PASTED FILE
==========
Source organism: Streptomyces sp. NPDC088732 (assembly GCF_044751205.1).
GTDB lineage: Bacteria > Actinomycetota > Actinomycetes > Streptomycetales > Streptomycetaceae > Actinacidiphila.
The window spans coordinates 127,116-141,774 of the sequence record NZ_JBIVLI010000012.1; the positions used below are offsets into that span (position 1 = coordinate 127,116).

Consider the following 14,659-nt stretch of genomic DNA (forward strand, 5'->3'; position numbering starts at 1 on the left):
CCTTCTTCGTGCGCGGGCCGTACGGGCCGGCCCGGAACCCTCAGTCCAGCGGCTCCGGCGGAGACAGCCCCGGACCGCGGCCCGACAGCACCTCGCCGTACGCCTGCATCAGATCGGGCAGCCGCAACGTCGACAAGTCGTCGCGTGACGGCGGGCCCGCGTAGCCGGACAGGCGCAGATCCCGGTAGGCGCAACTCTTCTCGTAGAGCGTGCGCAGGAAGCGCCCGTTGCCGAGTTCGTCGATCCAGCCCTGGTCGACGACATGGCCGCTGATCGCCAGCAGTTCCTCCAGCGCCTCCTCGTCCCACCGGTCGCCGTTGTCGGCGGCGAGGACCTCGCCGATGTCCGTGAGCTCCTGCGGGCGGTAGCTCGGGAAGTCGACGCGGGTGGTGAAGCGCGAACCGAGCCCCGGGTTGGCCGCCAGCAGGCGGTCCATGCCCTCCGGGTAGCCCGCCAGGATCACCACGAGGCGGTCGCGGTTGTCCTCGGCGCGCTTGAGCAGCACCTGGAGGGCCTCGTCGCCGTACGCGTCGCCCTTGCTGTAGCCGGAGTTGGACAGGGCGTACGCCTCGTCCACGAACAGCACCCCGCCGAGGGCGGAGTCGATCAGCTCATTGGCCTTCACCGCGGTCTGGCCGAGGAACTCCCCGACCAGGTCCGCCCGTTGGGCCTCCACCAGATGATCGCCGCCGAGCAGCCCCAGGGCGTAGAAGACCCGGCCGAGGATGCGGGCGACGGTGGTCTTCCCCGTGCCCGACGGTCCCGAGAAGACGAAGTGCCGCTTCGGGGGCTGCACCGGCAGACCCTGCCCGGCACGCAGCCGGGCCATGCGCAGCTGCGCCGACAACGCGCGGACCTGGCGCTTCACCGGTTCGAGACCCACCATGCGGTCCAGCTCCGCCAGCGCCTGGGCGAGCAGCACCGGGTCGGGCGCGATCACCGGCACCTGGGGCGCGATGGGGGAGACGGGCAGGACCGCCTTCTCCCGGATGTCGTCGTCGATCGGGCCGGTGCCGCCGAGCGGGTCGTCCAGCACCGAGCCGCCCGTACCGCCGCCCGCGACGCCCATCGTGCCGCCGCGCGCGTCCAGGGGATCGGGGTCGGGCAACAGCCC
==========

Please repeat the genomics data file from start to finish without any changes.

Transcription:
Source organism: Streptomyces sp. NPDC088732 (assembly GCF_044751205.1).
GTDB lineage: Bacteria > Actinomycetota > Actinomycetes > Streptomycetales > Streptomycetaceae > Actinacidiphila.
The window spans coordinates 127,116-141,774 of the sequence record NZ_JBIVLI010000012.1; the positions used below are offsets into that span (position 1 = coordinate 127,116).

Consider the following 14,659-nt stretch of genomic DNA (forward strand, 5'->3'; position numbering starts at 1 on the left):
CCTTCTTCGTGCGCGGGCCGTACGGGCCGGCCCGGAACCCTCAGTCCAGCGGCTCCGGCGGAGACAGCCCCGGACCGCGGCCCGACAGCACCTCGCCGTACGCCTGCATCAGATCGGGCAGCCGCAACGTCGACAAGTCGTCGCGTGACGGCGGGCCCGCGTAGCCGGACAGGCGCAGATCCCGGTAGGCGCAACTCTTCTCGTAGAGCGTGCGCAGGAAGCGCCCGTTGCCGAGTTCGTCGATCCAGCCCTGGTCGACGACATGGCCGCTGATCGCCAGCAGTTCCTCCAGCGCCTCCTCGTCCCACCGGTCGCCGTTGTCGGCGGCGAGGACCTCGCCGATGTCCGTGAGCTCCTGCGGGCGGTAGCTCGGGAAGTCGACGCGGGTGGTGAAGCGCGAACCGAGCCCCGGGTTGGCCGCCAGCAGGCGGTCCATGCCCTCCGGGTAGCCCGCCAGGATCACCACGAGGCGGTCGCGGTTGTCCTCGGCGCGCTTGAGCAGCACCTGGAGGGCCTCGTCGCCGTACGCGTCGCCCTTGCTGTAGCCGGAGTTGGACAGGGCGTACGCCTCGTCCACGAACAGCACCCCGCCGAGGGCGGAGTCGATCAGCTCATTGGCCTTCACCGCGGTCTGGCCGAGGAACTCCCCGACCAGGTCCGCCCGTTGGGCCTCCACCAGATGATCGCCGCCGAGCAGCCCCAGGGCGTAGAAGACCCGGCCGAGGATGCGGGCGACGGTGGTCTTCCCCGTGCCCGACGGTCCCGAGAAGACGAAGTGCCGCTTCGGGGGCTGCACCGGCAGACCCTGCCCGGCACGCAGCCGGGCCATGCGCAGCTGCGCCGACAACGCGCGGACCTGGCGCTTCACCGGTTCGAGACCCACCATGCGGTCCAGCTCCGCCAGCGCCTGGGCGAGCAGCACCGGGTCGGGCGCGATCACCGGCACCTGGGGCGCGATGGGGGAGACGGGCAGGACCGCCTTCTCCCGGATGTCGTCGTCGATCGGGCCGGTGCCGCCGAGCGGGTCGTCCAGCACCGAGCCGCCCGTACCGCCGCCCGCGACGCCCATCGTGCCGCCGCGCGCGTCCAGGGGATCGGGGTCGGGCAACAGCCC